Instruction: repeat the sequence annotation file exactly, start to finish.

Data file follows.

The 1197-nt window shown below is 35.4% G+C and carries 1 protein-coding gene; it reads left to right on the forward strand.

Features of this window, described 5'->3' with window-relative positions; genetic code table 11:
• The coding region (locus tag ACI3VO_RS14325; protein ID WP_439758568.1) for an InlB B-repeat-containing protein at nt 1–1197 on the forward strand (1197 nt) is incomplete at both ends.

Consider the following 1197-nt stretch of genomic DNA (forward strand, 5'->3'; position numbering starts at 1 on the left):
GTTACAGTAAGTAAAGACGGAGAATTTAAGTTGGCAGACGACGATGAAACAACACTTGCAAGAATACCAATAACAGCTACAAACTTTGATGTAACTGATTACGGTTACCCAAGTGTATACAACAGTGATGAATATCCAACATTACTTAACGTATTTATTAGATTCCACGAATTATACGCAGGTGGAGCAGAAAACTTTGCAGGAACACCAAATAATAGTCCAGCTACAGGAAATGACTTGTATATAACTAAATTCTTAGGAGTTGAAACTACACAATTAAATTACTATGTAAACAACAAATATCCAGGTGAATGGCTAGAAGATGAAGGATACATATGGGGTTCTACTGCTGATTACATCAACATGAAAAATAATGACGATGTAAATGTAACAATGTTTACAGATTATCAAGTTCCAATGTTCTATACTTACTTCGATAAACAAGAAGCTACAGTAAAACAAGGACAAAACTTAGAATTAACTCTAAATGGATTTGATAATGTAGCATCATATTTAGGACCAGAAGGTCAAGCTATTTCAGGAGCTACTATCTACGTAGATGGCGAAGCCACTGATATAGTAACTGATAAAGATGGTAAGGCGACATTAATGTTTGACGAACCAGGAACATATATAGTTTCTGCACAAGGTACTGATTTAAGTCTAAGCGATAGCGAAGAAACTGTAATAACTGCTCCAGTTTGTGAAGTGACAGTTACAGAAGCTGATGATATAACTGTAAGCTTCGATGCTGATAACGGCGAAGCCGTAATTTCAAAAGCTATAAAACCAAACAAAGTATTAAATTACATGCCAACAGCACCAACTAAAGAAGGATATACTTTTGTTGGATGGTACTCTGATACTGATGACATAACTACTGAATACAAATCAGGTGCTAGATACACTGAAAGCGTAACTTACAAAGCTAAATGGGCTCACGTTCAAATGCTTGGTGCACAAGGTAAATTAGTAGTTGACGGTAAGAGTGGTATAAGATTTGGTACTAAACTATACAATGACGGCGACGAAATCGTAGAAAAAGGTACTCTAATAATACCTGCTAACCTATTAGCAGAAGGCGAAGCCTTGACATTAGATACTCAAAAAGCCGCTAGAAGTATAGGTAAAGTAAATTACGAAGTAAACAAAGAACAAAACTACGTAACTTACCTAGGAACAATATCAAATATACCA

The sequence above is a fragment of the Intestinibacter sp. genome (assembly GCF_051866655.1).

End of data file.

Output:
The 1197-nt window shown below is 35.4% G+C and carries 1 protein-coding gene; it reads left to right on the forward strand.

Features of this window, described 5'->3' with window-relative positions; genetic code table 11:
• The coding region (locus tag ACI3VO_RS14325; protein ID WP_439758568.1) for an InlB B-repeat-containing protein at nt 1–1197 on the forward strand (1197 nt) is incomplete at both ends.

Consider the following 1197-nt stretch of genomic DNA (forward strand, 5'->3'; position numbering starts at 1 on the left):
GTTACAGTAAGTAAAGACGGAGAATTTAAGTTGGCAGACGACGATGAAACAACACTTGCAAGAATACCAATAACAGCTACAAACTTTGATGTAACTGATTACGGTTACCCAAGTGTATACAACAGTGATGAATATCCAACATTACTTAACGTATTTATTAGATTCCACGAATTATACGCAGGTGGAGCAGAAAACTTTGCAGGAACACCAAATAATAGTCCAGCTACAGGAAATGACTTGTATATAACTAAATTCTTAGGAGTTGAAACTACACAATTAAATTACTATGTAAACAACAAATATCCAGGTGAATGGCTAGAAGATGAAGGATACATATGGGGTTCTACTGCTGATTACATCAACATGAAAAATAATGACGATGTAAATGTAACAATGTTTACAGATTATCAAGTTCCAATGTTCTATACTTACTTCGATAAACAAGAAGCTACAGTAAAACAAGGACAAAACTTAGAATTAACTCTAAATGGATTTGATAATGTAGCATCATATTTAGGACCAGAAGGTCAAGCTATTTCAGGAGCTACTATCTACGTAGATGGCGAAGCCACTGATATAGTAACTGATAAAGATGGTAAGGCGACATTAATGTTTGACGAACCAGGAACATATATAGTTTCTGCACAAGGTACTGATTTAAGTCTAAGCGATAGCGAAGAAACTGTAATAACTGCTCCAGTTTGTGAAGTGACAGTTACAGAAGCTGATGATATAACTGTAAGCTTCGATGCTGATAACGGCGAAGCCGTAATTTCAAAAGCTATAAAACCAAACAAAGTATTAAATTACATGCCAACAGCACCAACTAAAGAAGGATATACTTTTGTTGGATGGTACTCTGATACTGATGACATAACTACTGAATACAAATCAGGTGCTAGATACACTGAAAGCGTAACTTACAAAGCTAAATGGGCTCACGTTCAAATGCTTGGTGCACAAGGTAAATTAGTAGTTGACGGTAAGAGTGGTATAAGATTTGGTACTAAACTATACAATGACGGCGACGAAATCGTAGAAAAAGGTACTCTAATAATACCTGCTAACCTATTAGCAGAAGGCGAAGCCTTGACATTAGATACTCAAAAAGCCGCTAGAAGTATAGGTAAAGTAAATTACGAAGTAAACAAAGAACAAAACTACGTAACTTACCTAGGAACAATATCAAATATACCA

The sequence above is a fragment of the Intestinibacter sp. genome (assembly GCF_051866655.1).